Istanbul’s chief prosecutor has filed arrest warrants for the arrest of a top aide to Saudi Arabia’s de facto ruler Crown Prince Mohammad bin Salman and the deputy head of foreign intelligence on suspicion of planning the killing of Jamal Khashoggi.
Prosecutors say there is 'strong suspicion' that royal court adviser chief Saud al-Qahtani and deputy head of intelligence Ahmed al-Asiri were among the planners of the October 2 murder at the Saudi consulate in Istanbul.
The two names were removed from their positions in October while Saudi Arabia has detained 21 people and says it is seeking the death penalty for five over the slaying, which sparked international outrage.
"The prosecution's move to issue arrest warrants for Asiri and al-Qahtani reflects the view that the Saudi authorities won't take formal action against those individuals," one of the officials told Reuters news agency.
“By extraditing all suspects to Turkey, where Jamal Khashoggi was killed and dismembered, the Saudi authorities could address those concerns” added the same official.
According to AFP news agency, the application for the warrants was filed on Tuesday.
The Saudi prosecution has previously acknowledged that al-Qahtani and Asiri were part of the plot to kill Khashoggi. The two men were both high-ranking officials with close ties to Crown Prince Mohammed bin Salman. Al-Qahtani is believed to have been Prince Mohammed's right-hand man.
Meanwhile in the U.S., after a closed-door briefing by CIA Director Gina Haspel on Tuesday, some top U.S. senators have said there is "zero chance" Saudi Crown Prince Mohammed bin Salman (MBS) wasn't involved in the murder of journalist Jamal Khashoggi.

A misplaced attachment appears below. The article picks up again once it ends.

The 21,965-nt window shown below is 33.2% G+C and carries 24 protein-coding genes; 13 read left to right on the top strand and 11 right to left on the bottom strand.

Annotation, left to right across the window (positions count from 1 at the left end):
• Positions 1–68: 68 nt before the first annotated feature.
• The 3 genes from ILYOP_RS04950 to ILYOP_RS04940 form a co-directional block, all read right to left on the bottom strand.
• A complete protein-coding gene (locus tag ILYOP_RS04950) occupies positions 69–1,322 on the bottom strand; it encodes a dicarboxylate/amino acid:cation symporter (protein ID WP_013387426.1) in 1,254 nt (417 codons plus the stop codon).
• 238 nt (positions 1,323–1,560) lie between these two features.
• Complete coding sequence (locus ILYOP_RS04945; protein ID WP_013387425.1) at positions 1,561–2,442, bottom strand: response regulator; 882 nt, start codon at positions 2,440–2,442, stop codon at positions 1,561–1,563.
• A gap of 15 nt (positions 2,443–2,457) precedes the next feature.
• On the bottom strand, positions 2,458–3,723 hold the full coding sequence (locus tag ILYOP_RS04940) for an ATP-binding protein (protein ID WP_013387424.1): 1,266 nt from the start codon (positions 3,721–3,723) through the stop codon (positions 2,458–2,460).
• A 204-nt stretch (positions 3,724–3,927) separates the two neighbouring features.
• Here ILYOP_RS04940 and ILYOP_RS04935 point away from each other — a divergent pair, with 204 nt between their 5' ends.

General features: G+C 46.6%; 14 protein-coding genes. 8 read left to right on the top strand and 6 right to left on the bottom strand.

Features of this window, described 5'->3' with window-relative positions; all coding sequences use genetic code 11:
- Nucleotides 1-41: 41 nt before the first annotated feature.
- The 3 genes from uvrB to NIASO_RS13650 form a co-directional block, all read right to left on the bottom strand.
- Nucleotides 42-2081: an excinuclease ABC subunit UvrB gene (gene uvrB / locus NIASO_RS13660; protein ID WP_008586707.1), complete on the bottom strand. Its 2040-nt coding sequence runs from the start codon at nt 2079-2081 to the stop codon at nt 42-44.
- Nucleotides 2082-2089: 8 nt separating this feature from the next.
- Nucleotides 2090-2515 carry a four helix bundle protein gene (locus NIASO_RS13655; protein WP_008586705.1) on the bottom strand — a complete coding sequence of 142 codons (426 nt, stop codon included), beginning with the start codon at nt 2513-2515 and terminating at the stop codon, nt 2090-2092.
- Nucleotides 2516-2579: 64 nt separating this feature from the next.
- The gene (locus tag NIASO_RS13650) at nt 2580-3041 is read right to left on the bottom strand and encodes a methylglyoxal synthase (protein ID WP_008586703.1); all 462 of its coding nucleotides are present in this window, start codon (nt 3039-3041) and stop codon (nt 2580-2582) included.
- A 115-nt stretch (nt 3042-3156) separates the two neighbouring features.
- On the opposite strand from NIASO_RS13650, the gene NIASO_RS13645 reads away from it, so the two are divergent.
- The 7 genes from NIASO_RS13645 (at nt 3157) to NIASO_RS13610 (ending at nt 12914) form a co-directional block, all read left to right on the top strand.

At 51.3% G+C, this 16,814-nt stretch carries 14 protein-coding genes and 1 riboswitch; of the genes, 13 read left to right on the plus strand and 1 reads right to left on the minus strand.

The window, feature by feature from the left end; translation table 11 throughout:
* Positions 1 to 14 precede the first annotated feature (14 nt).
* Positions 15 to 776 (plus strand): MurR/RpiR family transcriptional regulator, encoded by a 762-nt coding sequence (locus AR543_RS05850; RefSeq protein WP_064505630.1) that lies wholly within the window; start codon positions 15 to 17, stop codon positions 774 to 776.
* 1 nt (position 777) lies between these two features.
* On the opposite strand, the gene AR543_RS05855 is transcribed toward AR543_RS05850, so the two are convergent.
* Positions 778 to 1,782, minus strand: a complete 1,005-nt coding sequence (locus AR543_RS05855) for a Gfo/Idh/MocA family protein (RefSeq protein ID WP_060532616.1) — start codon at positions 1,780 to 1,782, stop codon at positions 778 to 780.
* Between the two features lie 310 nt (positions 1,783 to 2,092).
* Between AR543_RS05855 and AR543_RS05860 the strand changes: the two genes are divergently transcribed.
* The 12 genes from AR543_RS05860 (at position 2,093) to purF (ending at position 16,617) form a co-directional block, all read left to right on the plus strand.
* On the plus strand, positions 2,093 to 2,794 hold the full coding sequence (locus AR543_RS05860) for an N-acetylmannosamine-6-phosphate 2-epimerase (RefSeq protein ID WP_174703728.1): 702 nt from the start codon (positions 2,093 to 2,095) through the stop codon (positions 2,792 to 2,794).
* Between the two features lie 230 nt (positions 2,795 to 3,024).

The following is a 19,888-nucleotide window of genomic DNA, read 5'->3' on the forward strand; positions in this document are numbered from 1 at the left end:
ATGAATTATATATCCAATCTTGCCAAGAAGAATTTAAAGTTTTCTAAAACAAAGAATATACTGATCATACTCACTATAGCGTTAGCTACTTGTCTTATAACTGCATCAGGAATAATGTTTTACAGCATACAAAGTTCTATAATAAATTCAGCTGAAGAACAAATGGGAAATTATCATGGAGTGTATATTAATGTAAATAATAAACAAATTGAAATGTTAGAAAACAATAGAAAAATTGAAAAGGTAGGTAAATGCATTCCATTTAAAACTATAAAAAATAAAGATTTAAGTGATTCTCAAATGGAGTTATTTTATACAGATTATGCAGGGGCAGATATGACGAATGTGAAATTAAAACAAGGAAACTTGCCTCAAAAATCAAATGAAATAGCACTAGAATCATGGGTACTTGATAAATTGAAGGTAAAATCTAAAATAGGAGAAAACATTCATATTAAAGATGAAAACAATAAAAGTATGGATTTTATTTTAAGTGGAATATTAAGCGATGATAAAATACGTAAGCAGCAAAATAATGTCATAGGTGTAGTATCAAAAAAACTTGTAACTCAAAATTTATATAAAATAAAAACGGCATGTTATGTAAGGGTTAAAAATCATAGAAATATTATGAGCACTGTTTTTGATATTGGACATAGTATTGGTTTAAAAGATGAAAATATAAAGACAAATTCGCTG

Republican Senator Lindsey Graham told reporters, "You have to be wilfully blind not to come to the conclusion that this was orchestrated and organized by people under the command of MBS."
He added that it appeared that the Trump administration does not want to recognize evidence of the crown prince's complicity.
Back again in Turkey, Turkish Foreign Minister Mevlut Cavusoglu made comments to reporters while on a visit to Brussels. The United Nations human rights chief on Wednesday called for an international investigation to determine who was responsible for the murder of the Saudi journalist in Istanbul two months ago.
"We will not hesitate to launch an international probe if the situation comes to a deadlock,” he said.
Turkey has been seeking to extradite 18 suspects, including 15 members of an alleged assassination squad accused of murdering and dismembering the writer.
Last month, Turkish President Tayyip Erdogan has said the order for Khashoggi's killing came from the highest level of the Saudi government but probably not King Salman, putting the spotlight instead on Salman's heir and de facto ruler Prince Mohammed.
Saudi Arabia has said the prince had no prior knowledge of the murder.
*Written by Selahattin Emre Celebi